London, london

Last weekend I went to visit my all-time favorite physicist (I call anyone who does physics a physicist)/hiphop star (she likes to wear her baseball caps backward-forward, dope!)/great friend (there are different kinds of friends: friends you can show off with because they study quantum computing at imperial college london; friends you better keep them to yourself because they are just pure hot-mess, trolling on internet at 5am, stuck in apartment all day long like a hermit crab) in London! I was also stocked to see LSE in person, which turned out to be a huge disappointment, but more on that topic later.

My trip to London was very troublesome: for whatever reason I bought a transit flight from SF to LA, then LA to London on February 14th. It rained all day long, and my flight to LA was delayed by an hour, which in turn made me miss my flight to London. After one night in LA, which I spent listening to too much Gabriel o Pensador, I boarded on another flight the next day from LA to London. The flight itself was quite smooth, except I was sitting next to a British couple, who turned out were not pissed off by me from the very beginning, only that they, like many other British people, have their eyes grown on top of their heads.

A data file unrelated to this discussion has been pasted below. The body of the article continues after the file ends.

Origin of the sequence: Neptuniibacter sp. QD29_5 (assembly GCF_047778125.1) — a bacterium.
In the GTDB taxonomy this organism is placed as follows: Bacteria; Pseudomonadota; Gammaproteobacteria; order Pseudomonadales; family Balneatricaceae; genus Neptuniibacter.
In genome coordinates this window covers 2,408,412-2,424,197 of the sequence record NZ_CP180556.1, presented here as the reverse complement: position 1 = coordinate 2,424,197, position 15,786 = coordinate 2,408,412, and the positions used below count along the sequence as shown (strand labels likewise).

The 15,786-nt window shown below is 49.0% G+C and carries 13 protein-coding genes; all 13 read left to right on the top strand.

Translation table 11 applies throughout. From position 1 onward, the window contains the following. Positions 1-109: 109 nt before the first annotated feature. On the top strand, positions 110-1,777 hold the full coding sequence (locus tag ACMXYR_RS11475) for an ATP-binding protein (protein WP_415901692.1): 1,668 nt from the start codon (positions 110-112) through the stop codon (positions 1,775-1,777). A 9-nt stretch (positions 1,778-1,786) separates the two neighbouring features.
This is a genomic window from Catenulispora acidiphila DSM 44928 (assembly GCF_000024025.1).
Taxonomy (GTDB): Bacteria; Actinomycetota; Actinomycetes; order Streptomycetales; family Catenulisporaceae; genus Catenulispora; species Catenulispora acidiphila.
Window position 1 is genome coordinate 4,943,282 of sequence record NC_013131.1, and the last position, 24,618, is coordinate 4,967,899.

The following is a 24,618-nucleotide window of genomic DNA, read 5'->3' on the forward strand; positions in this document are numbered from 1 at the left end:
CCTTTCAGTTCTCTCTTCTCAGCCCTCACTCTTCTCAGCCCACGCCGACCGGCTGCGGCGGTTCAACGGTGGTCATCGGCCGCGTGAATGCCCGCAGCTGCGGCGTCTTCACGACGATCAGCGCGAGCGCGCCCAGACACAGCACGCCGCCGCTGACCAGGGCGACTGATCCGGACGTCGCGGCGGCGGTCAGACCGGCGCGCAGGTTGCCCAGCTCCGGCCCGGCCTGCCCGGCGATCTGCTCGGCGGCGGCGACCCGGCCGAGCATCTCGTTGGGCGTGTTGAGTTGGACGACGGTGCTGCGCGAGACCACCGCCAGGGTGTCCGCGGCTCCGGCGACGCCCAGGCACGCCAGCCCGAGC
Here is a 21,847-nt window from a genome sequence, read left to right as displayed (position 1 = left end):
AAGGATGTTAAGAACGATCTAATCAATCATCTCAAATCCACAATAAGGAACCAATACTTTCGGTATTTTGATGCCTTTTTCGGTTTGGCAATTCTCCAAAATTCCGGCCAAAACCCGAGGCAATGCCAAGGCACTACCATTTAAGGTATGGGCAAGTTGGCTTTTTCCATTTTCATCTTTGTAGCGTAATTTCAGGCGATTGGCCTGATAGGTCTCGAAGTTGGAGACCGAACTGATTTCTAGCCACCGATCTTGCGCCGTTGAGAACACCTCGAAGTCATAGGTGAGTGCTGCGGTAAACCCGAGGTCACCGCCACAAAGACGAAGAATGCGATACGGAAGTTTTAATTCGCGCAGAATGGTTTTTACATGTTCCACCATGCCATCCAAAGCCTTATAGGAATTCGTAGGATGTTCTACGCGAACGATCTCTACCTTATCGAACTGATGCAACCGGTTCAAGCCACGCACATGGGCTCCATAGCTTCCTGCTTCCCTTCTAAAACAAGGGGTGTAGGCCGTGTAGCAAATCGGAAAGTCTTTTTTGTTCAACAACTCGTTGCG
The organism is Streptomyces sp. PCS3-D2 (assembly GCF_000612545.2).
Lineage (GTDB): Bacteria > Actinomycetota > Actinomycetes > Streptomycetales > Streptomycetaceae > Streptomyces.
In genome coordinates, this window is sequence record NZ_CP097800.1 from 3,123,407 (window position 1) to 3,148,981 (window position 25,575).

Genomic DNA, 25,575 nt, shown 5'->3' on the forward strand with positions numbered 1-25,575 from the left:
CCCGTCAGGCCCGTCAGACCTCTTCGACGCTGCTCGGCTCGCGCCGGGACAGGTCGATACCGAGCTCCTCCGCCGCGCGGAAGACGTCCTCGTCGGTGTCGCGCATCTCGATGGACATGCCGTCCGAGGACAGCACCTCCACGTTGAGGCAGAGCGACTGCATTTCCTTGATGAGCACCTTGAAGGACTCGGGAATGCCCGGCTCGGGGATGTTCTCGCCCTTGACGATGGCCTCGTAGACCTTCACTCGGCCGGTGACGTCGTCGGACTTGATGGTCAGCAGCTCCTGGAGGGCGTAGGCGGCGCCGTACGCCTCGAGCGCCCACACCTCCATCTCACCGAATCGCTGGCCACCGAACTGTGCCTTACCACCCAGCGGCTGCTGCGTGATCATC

Anyways I arrived in London, surprised by the nice attitude of UK custom officers. I met with my friend Lulu (who has appeared in this blog some two years ago; good memories: she was the one who brought/kidnapped me to Japan and introduced me to wonderful addiction of Snowboarding) and again, was struck by the efficiency of London subway system. We had Mexican food after I arrived in Lulu’s place, I actually thought they were good tacos.